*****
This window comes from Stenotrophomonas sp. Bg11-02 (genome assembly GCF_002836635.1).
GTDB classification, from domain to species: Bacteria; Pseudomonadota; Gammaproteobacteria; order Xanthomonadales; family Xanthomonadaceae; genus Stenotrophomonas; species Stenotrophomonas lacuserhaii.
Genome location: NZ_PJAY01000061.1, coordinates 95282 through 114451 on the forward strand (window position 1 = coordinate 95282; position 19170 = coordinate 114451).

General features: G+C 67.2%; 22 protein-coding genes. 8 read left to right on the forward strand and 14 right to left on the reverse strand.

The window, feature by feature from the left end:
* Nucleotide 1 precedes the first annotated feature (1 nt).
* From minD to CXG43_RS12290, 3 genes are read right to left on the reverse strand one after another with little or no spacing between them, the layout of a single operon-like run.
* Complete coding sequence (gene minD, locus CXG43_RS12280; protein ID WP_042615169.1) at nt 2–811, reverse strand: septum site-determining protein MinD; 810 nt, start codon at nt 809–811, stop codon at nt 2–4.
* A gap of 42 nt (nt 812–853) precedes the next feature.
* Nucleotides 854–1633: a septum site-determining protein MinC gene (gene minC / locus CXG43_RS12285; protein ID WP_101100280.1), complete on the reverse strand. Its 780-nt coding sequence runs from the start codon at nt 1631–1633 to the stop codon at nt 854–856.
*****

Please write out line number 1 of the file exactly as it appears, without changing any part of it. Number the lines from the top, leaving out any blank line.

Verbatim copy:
This window comes from Stenotrophomonas sp. Bg11-02 (genome assembly GCF_002836635.1).